Tuesday, September 9, 2014
Friday, September 5, 2014
Kastro Kallithea Archaeological Project. In 2010 Lana was at CIG for three months as the Graduate Intern from Brock University. Lana did her undergraduate degree at the University of Alberta and her MA at Brock University.
This coming year Lana will be continuing her research on her dissertation topic relating to the relationship between harbors and urban planning in the Greek world during the 4th century B.C.E. She is a Ph.D. candidate at in the Department of Classics at the State University of New York at Buffalo. The venerable Prof. Steve Dyson is her adviser.
CIG Portal to the Past. In addition, she will work on cataloguing the research materials of the late Prof. Frederick E. Winter in our Archive.
We can look forward in the early winter to an Institute Lecture on her dissertation research. As she is also an underwater archaeologist and GIS specialist the Friends’ of CIG will be treated this fall to a lecture on the Burgaz Harbor Project which Lana works on in Turkey, run by my colleague at Brock University, Prof. Liz Greene, and a Turkish co-researcher.
In the meantime, at CIG events and at lectures elsewhere in Athens welcome warmly Lana back to the fold!
Tuesday, September 2, 2014
Monday, September 1, 2014
As of today the Institute is open again for business with its normal hours of Monday through Friday from 09:00 to 13:00. Extended library hours will begin in October. We look forward to seeing you at CIG, using our Library and other resources. We add to the holdings on a regular basis throughout the year.
|Prof. Carter introduced to the audience|
With summer winding down, last week was an opportune time to visit the SNAP team on Naxos. My arrival was timed by chance to enable us to attend a public lecture in Chora given by Prof. Tristan (Stringy) Carter (McMaster University) last Monday night. Besides the Stelida-Naxos Archaeological Project’s crew and my wife and daughter, the local representative of the KA’ Ephorate of Prehistoric and Classical Antiquities of the Ministry of Culture and Sport, Ms. Eirine Legaki, was in attendance. There were over forty locals and foreigners in the audience. They were treated to an excellent overview of the project and its research aims, its methods of research, the results from the 2013 and 2014 field seasons and the possible implications for our understanding of the exploitation of the natural and physical resources of the island and the Aegean basin from most likely 250,000 BP to 9000 BC. The artifacts collected this year suggest strongly that the area around Stelida was utilized for chert quarrying (as the high has two major outcroppings of very high quality chert), artifact production and other activities in the Lower, Middle and Upper Palaeolithic periods and on a larger scale in the earlier Mesolithic period. Besides Homo sapiens sapiens, the chert knappers would have been Homo neanderthalensis or Homo heidelbergensis and probably some form of Homo erectus. Recent studies of ancient sea levels in the Aegean basin over the past 300,000+ years indicate that that this area was often dry land with some scattered large lakes. Such a landscape would make the basin a corridor between Anatolia and the Balkan Peninsula and not a watery barrier. The mountain peak at Stelida and the much more imposing one of Zas on Naxos would have been in the center of this natural passageway. Important finds, bold interpretation, eh!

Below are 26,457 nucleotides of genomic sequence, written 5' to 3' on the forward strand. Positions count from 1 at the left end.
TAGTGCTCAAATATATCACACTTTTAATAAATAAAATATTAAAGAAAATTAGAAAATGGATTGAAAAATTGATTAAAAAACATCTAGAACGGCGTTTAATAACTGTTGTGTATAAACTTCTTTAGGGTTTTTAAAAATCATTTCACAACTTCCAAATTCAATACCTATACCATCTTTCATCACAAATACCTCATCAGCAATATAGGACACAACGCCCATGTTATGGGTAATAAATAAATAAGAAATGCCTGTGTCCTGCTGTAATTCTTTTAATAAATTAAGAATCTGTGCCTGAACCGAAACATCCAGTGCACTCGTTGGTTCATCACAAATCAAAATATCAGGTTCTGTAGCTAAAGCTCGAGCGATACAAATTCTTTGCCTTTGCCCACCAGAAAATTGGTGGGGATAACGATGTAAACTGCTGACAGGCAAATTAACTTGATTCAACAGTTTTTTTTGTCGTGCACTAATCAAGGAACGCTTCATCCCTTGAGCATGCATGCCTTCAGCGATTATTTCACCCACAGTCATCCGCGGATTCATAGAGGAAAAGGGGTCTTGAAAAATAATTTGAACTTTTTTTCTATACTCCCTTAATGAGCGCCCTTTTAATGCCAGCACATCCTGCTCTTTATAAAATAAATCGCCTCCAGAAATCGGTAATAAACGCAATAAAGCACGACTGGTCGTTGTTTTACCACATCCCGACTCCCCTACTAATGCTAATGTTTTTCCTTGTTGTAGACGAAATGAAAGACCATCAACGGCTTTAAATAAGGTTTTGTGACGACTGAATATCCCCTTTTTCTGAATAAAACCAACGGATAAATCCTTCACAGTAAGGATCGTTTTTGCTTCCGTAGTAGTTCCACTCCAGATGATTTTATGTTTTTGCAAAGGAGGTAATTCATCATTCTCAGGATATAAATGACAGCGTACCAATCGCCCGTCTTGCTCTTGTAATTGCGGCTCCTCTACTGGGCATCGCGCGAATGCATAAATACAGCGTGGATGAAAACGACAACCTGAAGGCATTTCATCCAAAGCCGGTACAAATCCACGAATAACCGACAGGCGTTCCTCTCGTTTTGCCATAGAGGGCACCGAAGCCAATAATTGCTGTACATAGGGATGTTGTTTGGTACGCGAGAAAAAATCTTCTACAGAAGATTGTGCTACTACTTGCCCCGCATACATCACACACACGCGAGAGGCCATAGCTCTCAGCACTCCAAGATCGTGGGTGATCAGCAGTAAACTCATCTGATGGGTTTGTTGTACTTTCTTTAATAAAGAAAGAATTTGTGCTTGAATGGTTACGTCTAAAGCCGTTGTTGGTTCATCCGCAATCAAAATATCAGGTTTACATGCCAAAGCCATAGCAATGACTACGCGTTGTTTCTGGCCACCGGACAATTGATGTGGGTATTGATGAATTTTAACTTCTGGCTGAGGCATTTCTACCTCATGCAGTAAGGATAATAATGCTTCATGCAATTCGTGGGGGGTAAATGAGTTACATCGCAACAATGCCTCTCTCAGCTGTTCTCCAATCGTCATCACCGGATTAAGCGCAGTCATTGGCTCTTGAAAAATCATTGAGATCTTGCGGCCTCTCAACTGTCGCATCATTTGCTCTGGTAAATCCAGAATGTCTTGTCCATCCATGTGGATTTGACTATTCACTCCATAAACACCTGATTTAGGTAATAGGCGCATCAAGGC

|Homo erectus at Stelida?|
|View of the western side of Stelida toward a rock shelter|
|Chert artifacts and debitage on the surface|
|Tristan Carter in front of the rock shelter|
Tuesday, August 26, 2014
Friday, August 22, 2014
|Une trouvaille inusitée|
|Découverte d'une momie!|
Nos recherches ne se sont pas limitées à ce seul portique. À l’extrémité Ouest du secteur, des équipes dynamiques ont entrepris la fouille de deux autres gros bâtiments, alors que d’autres s’affairaient à établir les liens stratigraphiques et architecturaux entre les pièces situées sur la terrasse arrière du portique et les boutiques en contrebas.
Ailleurs, sur l’acropole, nous avons poursuivi l’exploration des abords d’une tour de guet. Une large avenue menant à une place s’ouvrant vers l’Est sur un bâtiment malheureusement peu conservé y a été dégagée.
|Étudiants et ouvriers au travail|
Université de Montréal
Tuesday, August 19, 2014
Friday, August 15, 2014
The summer of 2014 was the first field season of the Western Argolid Regional Project, or WARP, an archaeological survey co-directed by myself (Dimitri Nakassis, University of Toronto), Scott Gallimore (Wilfrid Laurier University) and Sarah James (University of Colorado Boulder). For six weeks, our team of thirty-one students and staff explored the valley of the Inachos river in the area of the modern village of Lyrkeia, in an attempt to document human activity in the region from prehistory to the modern day through a systematic survey of materials visible on the surface, mainly fragments of pottery and tile, but also stone tools and standing architecture.